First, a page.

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Racing through Fall with OAS

This time last year my family was in the throes of learning about Oral Allergy Syndrome first-hand. We consider this a fortunate turn of events for our oldest's menu. Before knowing about OAS, if my kiddo showed a reaction to food it was banned from the diet. Learning that they have OAS & probably PST enzyme deficiency actually paved a path that’s enabled us to broaden the menu a great deal.

Not to miss the mark – this does not in any way mean things are easier. It means with the encroaching fall allergens, we have to step up our vigilance of how frequently certain foods are eaten. If we do not keep the cross-allergen foods rationed, there will be a systemic flare-up. And it can barrel down on them like a loaded eighteen-wheeler on the highway.

And that comes with a lot of weight behind it. We’ve figured out that the majority of my kid's illnesses are allergies gone wild. Keeping them healthy is more than a passing thought. It has to be in the fast lane.

Every day.

Monitoring food intake – quantity & frequency.

Checking local pollen counts every morning.

Watching throughout the day for any type of symptoms.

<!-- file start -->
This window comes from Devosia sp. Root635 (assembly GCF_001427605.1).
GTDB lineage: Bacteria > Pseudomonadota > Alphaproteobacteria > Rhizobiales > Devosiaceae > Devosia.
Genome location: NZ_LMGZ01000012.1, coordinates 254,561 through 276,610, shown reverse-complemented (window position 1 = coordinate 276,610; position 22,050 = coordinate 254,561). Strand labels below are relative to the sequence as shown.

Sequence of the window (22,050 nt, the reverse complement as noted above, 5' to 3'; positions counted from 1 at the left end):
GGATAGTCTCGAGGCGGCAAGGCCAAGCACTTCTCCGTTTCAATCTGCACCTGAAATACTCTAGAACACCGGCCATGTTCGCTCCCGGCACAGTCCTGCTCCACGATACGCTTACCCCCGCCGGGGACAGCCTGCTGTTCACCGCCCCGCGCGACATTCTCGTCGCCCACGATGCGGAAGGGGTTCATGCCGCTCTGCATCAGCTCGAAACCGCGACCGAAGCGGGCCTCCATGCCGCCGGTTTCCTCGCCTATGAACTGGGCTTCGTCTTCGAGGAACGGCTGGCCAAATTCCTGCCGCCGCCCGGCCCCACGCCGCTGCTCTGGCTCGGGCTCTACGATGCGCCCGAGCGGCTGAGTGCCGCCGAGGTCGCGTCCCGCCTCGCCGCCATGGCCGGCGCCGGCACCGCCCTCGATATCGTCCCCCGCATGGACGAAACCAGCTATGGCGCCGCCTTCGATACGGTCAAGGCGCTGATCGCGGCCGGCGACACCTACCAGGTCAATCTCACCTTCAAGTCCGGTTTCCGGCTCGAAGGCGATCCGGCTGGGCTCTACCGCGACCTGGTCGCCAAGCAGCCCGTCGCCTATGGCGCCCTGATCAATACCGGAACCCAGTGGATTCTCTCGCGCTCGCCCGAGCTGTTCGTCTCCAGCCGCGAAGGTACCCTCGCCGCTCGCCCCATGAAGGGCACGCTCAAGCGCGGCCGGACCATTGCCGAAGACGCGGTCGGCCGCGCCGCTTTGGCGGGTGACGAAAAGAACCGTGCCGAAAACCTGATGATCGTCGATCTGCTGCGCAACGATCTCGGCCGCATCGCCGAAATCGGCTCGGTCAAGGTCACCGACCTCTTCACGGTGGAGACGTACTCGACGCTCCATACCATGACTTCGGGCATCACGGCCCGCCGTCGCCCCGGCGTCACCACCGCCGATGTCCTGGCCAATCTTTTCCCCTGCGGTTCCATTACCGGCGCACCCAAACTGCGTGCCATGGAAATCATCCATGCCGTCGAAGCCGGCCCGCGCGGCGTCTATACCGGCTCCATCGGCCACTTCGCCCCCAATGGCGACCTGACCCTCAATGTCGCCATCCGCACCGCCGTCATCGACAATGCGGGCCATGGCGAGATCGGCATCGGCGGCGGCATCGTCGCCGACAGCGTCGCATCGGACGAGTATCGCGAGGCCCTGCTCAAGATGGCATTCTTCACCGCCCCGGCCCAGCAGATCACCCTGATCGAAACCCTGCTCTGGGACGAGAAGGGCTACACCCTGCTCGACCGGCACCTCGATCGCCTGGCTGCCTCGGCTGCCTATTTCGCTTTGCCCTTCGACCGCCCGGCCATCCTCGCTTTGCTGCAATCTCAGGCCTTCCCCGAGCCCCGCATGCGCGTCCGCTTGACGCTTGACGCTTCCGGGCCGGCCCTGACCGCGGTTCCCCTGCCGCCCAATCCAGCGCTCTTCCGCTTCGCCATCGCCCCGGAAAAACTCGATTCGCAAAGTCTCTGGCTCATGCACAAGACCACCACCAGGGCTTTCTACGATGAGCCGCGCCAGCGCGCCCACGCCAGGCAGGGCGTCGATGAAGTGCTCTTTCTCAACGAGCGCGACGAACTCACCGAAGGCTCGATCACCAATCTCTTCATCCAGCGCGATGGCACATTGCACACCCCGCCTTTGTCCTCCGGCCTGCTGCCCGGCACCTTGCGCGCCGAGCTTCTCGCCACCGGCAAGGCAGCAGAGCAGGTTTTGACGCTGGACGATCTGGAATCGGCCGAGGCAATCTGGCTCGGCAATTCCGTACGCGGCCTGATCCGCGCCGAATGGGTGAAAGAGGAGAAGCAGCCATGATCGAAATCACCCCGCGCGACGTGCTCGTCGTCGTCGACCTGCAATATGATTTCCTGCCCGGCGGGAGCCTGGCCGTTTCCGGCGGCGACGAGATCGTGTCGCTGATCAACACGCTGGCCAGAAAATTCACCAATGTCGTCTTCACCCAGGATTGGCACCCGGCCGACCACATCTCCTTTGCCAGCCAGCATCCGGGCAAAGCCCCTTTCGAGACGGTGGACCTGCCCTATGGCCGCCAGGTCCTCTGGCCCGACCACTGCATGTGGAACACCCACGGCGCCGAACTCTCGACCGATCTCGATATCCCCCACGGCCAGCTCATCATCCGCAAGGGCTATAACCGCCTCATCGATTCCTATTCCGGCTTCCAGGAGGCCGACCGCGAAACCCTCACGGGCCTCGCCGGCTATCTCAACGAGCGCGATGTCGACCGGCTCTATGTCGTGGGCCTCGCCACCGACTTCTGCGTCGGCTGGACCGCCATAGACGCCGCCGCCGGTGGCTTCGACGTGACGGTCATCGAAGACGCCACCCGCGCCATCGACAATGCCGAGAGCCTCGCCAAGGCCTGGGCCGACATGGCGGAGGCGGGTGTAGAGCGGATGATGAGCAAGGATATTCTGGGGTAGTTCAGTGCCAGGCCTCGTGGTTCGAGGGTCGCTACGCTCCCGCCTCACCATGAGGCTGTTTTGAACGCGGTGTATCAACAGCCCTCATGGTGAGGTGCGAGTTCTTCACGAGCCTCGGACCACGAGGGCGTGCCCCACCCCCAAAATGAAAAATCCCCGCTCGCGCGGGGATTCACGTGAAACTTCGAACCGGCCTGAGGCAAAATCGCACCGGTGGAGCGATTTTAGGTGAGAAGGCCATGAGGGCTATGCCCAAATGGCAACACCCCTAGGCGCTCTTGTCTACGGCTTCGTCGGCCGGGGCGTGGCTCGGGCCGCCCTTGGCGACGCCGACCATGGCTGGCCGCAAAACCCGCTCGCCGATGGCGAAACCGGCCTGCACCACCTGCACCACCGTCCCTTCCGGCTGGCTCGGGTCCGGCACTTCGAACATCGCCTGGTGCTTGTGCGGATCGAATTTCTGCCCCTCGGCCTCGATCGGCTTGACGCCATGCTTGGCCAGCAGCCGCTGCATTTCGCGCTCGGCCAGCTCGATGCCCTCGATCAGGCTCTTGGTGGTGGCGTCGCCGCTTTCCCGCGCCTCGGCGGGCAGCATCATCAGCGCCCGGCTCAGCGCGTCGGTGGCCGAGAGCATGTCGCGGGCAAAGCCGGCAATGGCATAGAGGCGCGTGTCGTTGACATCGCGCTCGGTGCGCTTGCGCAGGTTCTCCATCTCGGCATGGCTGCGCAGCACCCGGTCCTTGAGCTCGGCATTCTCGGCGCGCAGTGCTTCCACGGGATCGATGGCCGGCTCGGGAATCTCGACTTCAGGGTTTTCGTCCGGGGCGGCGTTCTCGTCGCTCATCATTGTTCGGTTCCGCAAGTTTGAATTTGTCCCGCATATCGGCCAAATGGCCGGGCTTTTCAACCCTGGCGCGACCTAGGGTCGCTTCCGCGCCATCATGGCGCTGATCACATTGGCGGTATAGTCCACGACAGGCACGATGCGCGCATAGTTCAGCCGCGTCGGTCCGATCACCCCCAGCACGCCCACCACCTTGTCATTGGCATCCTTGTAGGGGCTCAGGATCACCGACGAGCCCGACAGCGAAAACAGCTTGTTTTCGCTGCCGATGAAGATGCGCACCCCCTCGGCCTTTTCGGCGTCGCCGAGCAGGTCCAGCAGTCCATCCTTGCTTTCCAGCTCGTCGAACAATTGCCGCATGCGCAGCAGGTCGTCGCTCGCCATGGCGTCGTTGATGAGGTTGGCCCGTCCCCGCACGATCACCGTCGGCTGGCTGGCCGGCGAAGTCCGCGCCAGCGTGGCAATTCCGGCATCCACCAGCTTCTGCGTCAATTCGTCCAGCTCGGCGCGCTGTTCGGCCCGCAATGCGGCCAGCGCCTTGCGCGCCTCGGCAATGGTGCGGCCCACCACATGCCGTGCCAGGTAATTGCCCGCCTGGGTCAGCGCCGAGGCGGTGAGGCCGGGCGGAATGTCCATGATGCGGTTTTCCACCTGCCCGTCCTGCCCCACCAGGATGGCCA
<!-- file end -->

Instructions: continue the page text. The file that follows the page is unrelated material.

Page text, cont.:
Scaling back whichever food got them flared up for a few days.

Readjusting for their threshold of tolerance.

For my kiddo, it’s not simply an irritant that will go away on it’s own. And if we miss the mark, allergies quickly go beyond flare-up to illness. In a sense, fall is our time to be traffic directors. Constantly on the watch at a busy 5-point intersection with a broken light. Illness can come crashing down overnight. Thankfully, we’ve found an antibiotic that their body tolerates when a crash happens. And for the asthma the only tool we have is the old-school comfort of a steamy bathroom.

If you are new to OAS, here’s a day in the life of:

Most of the year my kid can eat bananas every day. It’s a cross-allergen with ragweed. In the fall, they can only eat 2-3 bananas a week spaced out at least every other day. That was last fall’s threshold. This year could be different. Any more than that and eczema flares up. They get a stuffy nose, earaches and the beginnings of asthma kick in.

The other part of the equation is how much environmental allergens play into it. There are multiple allergens & multiple foods.

They cannot eat peaches and bananas on the same day regardless of the season. In the fall, they cannot eat them on days next to each other. So if they have a banana on Monday they can’t have banana or peach on Tuesday. Then on Wednesday they could have peach and no banana again until Friday.

Balancing foods in the fall to mitigate illness can be a fast & furious white-knuckled ride. It’s time for us to buckle up & hold on to ride out the season. With any luck, we’ll come through the finish line unscathed of illness.

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